|Race 3 of 13 in the 1970 Formula One season|
|Date||May 10, 1970|
|Official name||XXVIII Grand Prix de Monaco|
|Location||Circuit de Monaco, Monte Carlo, Monaco|
3.145 km (1.954 mi)
|Distance||80 laps, 251.600 km (156.337 mi)|
|Weather||Sunny and warm|
|Time||1:23.2 on lap 80|
There were no significant changes in the drivers' lineup for Monaco, and the only news was Ronnie Peterson, entering in a non-works March. The Lotus team decided to bring the old 49 chassis instead of the new 72, despite testing it in a non-championship race at Silverstone a couple of weeks earlier. In qualifying, March swept the front row, with Jackie Stewart on pole (for the Tyrrell team) and Chris Amon alongside him. Third was Denny Hulme's McLaren, and fourth the Brabham of Jack Brabham; behind them was the Ferrari of Jacky Ickx. The first Lotus driver was Jochen Rindt, qualyfing in only eighth place.
Despite the rain in the previous days, the sun shone on race day, and the track was dry. At the start, Stewart led the field, with Amon, Brabham, Ickx and Jean-Pierre Beltoise behind him; on the second lap, Beltoise passed Ickx. Stewart began to pull away, and so the order remained unchanged until lap 12, when Ickx retired with a driveshaft failure. On lap 22 Beltoise, who in the meantime went into fourth, retired with transmission problems; on the same lap Brabham passed Amon into second place. It seemed Stewart could comfortably repeat the victory he took in Spain, but on lap 27 his March began misfiring, and he stopped in the pits dropping off. This left Brabham in front, with Amon, Hulme and Rindt, who worked his way from the middle of the pack, behind. In his first race, Peterson was doing well, in seventh place; meanwhile the engine failed on Jackie Oliver's BRM, leaving the marshalls some hard work to clean up all the oil he dropped on the track.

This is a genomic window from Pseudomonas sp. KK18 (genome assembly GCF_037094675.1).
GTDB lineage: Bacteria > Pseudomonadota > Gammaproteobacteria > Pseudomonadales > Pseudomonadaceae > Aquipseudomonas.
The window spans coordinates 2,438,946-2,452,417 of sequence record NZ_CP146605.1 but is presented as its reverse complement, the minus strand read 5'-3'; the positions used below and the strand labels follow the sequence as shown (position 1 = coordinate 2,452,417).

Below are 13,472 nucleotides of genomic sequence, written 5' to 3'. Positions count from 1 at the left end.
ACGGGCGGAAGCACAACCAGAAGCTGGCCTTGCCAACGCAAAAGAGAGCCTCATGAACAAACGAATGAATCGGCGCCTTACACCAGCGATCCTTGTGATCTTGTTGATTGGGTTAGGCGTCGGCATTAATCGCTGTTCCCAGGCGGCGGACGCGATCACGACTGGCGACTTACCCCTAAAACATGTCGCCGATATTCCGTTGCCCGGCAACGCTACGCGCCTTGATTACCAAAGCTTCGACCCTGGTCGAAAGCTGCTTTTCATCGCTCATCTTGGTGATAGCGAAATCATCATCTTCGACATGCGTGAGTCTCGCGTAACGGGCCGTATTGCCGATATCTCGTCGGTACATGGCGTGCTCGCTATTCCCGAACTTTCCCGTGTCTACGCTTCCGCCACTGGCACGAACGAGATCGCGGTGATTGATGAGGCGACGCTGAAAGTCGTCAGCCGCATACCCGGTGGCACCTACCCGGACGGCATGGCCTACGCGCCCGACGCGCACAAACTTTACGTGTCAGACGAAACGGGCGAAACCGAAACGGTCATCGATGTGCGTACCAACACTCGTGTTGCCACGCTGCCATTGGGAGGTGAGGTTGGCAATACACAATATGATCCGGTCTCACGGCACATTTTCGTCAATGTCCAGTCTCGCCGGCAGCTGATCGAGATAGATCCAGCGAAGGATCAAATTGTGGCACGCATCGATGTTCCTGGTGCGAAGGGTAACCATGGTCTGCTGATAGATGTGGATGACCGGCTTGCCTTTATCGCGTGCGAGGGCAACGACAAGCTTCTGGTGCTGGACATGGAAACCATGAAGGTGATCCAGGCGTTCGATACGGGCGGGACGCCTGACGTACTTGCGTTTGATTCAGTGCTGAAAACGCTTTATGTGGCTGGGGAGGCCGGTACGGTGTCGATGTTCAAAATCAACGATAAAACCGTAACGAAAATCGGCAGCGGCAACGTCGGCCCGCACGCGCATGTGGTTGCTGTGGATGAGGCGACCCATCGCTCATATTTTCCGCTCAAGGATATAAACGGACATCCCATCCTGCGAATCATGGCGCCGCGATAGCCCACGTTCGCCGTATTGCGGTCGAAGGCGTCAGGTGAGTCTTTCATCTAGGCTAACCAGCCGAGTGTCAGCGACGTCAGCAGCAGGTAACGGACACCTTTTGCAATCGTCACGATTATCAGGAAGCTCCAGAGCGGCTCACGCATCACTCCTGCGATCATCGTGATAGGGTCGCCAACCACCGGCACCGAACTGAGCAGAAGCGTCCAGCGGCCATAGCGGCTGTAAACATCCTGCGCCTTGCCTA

At about the same time, Hulme had problems with the gearing of his McLaren, the shift jumping gears, so he dropped back behind Rindt and Pescarolo; on lap 62 Amon's suspension failed, and he was forced to retire, leaving the Austrian in second place, nine seconds behind Brabham. He then increased his pace, and towards the last laps he was on the tail of the Australian. Brabham's victory seemed to be on the way though, as he resisted to all the pressure that Rindt brought on him. But the unbelievable happened: moving off the racing line to avoid a slower car at Gazomètre (Gasworks), the very last corner of the last lap, Brabham slid on the dusty surface and went straight into the straw bales, handing the victory to Rindt (a victory greeted by a big jump of joy by Colin Chapman). Brabham quickly reversed and finished the race in second position. Third was Pescarolo in a Matra, while the remaining points positions were rounded out by Hulme, Graham Hill (who worked his way up from the last spot on the grid) and Pedro Rodríguez.
|2||5||Jack Brabham||Brabham-Ford||80||+ 23.1||4||6|
|3||9||Henri Pescarolo||Matra||80||+ 51.4||7||4|
|4||11||Denny Hulme||McLaren-Ford||80||+ 1:28.3||3||3|
|5||1||Graham Hill||Lotus-Ford||79||+ 1 Lap||16||2|
|6||17||Pedro Rodríguez||BRM||78||+ 2 Laps||15||1|
|7||23||Ronnie Peterson||March-Ford||78||+ 2 Laps||12|
|8||19||Jo Siffert||March-Ford||76||Out of Fuel||11|
|NC||24||Piers Courage||De Tomaso-Ford||58||Not Classified||9|
|Ret||14||John Surtees||McLaren-Ford||14||Oil Pressure||13|
|DNQ||10||Andrea de Adamich||McLaren-Alfa Romeo|
1970 Spanish Grand Prix
|FIA Formula One World Championship
1970 Belgian Grand Prix
1969 Monaco Grand Prix
|Monaco Grand Prix||Next race:
1971 Monaco Grand Prix
Here you can share your comments or contribute with more information, content, resources or links about this topic.